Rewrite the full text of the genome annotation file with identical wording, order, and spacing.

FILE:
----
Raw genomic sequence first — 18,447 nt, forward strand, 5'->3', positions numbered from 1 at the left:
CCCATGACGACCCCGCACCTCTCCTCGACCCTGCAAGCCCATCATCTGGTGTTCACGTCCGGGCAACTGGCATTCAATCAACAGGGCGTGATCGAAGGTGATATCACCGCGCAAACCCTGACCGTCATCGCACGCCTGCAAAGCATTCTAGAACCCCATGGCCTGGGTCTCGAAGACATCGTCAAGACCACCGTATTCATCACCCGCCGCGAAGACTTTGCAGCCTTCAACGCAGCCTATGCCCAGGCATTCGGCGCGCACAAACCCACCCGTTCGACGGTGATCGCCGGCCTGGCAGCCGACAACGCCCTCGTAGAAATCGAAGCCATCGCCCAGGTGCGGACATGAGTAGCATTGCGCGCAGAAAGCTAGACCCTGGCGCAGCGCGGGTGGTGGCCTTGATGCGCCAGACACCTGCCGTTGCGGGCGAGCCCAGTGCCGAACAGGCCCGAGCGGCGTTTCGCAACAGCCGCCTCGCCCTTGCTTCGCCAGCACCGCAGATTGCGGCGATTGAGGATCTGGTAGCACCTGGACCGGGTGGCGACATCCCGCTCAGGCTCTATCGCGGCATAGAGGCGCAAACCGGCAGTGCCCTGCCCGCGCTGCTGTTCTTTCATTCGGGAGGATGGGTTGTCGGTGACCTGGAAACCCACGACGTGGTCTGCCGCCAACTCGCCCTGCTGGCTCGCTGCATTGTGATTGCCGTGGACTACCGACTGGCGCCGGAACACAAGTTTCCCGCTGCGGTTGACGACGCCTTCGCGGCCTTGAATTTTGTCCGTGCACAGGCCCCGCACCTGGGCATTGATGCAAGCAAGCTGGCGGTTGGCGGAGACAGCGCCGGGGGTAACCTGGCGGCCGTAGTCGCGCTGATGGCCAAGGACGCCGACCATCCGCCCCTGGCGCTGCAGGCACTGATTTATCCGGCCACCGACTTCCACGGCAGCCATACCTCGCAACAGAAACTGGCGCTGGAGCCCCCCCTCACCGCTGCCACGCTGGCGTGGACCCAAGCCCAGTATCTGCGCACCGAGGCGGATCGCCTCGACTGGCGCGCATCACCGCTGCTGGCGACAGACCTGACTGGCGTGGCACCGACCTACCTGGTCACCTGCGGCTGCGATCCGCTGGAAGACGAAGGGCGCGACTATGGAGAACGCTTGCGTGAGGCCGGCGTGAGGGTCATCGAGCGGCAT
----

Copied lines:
Raw genomic sequence first — 18,447 nt, forward strand, 5'->3', positions numbered from 1 at the left:
CCCATGACGACCCCGCACCTCTCCTCGACCCTGCAAGCCCATCATCTGGTGTTCACGTCCGGGCAACTGGCATTCAATCAACAGGGCGTGATCGAAGGTGATATCACCGCGCAAACCCTGACCGTCATCGCACGCCTGCAAAGCATTCTAGAACCCCATGGCCTGGGTCTCGAAGACATCGTCAAGACCACCGTATTCATCACCCGCCGCGAAGACTTTGCAGCCTTCAACGCAGCCTATGCCCAGGCATTCGGCGCGCACAAACCCACCCGTTCGACGGTGATCGCCGGCCTGGCAGCCGACAACGCCCTCGTAGAAATCGAAGCCATCGCCCAGGTGCGGACATGAGTAGCATTGCGCGCAGAAAGCTAGACCCTGGCGCAGCGCGGGTGGTGGCCTTGATGCGCCAGACACCTGCCGTTGCGGGCGAGCCCAGTGCCGAACAGGCCCGAGCGGCGTTTCGCAACAGCCGCCTCGCCCTTGCTTCGCCAGCACCGCAGATTGCGGCGATTGAGGATCTGGTAGCACCTGGACCGGGTGGCGACATCCCGCTCAGGCTCTATCGCGGCATAGAGGCGCAAACCGGCAGTGCCCTGCCCGCGCTGCTGTTCTTTCATTCGGGAGGATGGGTTGTCGGTGACCTGGAAACCCACGACGTGGTCTGCCGCCAACTCGCCCTGCTGGCTCGCTGCATTGTGATTGCCGTGGACTACCGACTGGCGCCGGAACACAAGTTTCCCGCTGCGGTTGACGACGCCTTCGCGGCCTTGAATTTTGTCCGTGCACAGGCCCCGCACCTGGGCATTGATGCAAGCAAGCTGGCGGTTGGCGGAGACAGCGCCGGGGGTAACCTGGCGGCCGTAGTCGCGCTGATGGCCAAGGACGCCGACCATCCGCCCCTGGCGCTGCAGGCACTGATTTATCCGGCCACCGACTTCCACGGCAGCCATACCTCGCAACAGAAACTGGCGCTGGAGCCCCCCCTCACCGCTGCCACGCTGGCGTGGACCCAAGCCCAGTATCTGCGCACCGAGGCGGATCGCCTCGACTGGCGCGCATCACCGCTGCTGGCGACAGACCTGACTGGCGTGGCACCGACCTACCTGGTCACCTGCGGCTGCGATCCGCTGGAAGACGAAGGGCGCGACTATGGAGAACGCTTGCGTGAGGCCGGCGTGAGGGTCATCGAGCGGCAT